The London Gazette of 10th January 1919

"Captain and Adjutant W. J. Lyness, M.C. Royal Irish Rifles, wounded, is a son of Mr. W. J. Lyness, Tullyard House, Moira, and nephew of Mr. R. Logan, Belfast Bank, Bangor.  Before the war Captain Lyness was on the Belfast Bank's Dublin staff.  He was a cadet in Colonel Shannon-Crawford's battalion prior to receiving his commission.  Captain Lyness, who has been adjutant of his battalion since 22nd March, has a fine record of service, having won both the Military Cross and a bar thereto.  His brother, Lieut. I. Lyness, of the Tank Corps, also holds the Military Cross.  Captain Lyness has been wounded in the shoulder by a bullet, but his injury is not serious."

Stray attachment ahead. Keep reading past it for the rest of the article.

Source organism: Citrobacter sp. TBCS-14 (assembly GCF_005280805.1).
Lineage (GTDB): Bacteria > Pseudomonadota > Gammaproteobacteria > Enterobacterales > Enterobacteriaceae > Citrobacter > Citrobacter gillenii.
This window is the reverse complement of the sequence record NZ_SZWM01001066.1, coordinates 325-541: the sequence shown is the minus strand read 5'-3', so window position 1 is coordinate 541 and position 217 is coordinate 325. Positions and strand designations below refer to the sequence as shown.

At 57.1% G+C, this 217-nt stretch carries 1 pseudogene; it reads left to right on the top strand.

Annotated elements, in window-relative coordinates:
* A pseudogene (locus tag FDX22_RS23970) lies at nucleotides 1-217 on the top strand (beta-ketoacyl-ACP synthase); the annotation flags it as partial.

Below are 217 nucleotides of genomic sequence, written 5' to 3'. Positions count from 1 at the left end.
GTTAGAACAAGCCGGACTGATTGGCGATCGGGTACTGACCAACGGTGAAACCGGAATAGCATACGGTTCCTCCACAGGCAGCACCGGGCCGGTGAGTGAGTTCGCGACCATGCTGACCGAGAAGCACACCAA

Lisburn Standard of 13th September 1918

Lyness W JThe Lyness family still reside at Tullyard, Moira. Military Cross Statistics – The Great War - 37,104 singles, 2,984 with 1st bar, 168 with 2nd bar, 4 with 3rd bar In December 1914 the Military Cross was instituted to recognise "distinguished services in times of war of Officers of certain ranks in Our Army".  The majority of Military Crosses were awarded for gallantry, but the decoration could also be granted for "distinguished and meritorious service". The French Croix de Guerre was either awarded as an individual or unit award to those soldiers who distinguished themselves by acts of heroism involving combat with the enemy. For further information on Banking memorials visit http://northernbankwarmemorials.blogspot.co.uk/ http://ulsterbankwarmemorials.blogspot.co.uk/ Research by Gavin Bamford, a member of History Hub Ulster http://historyhubulster.co.uk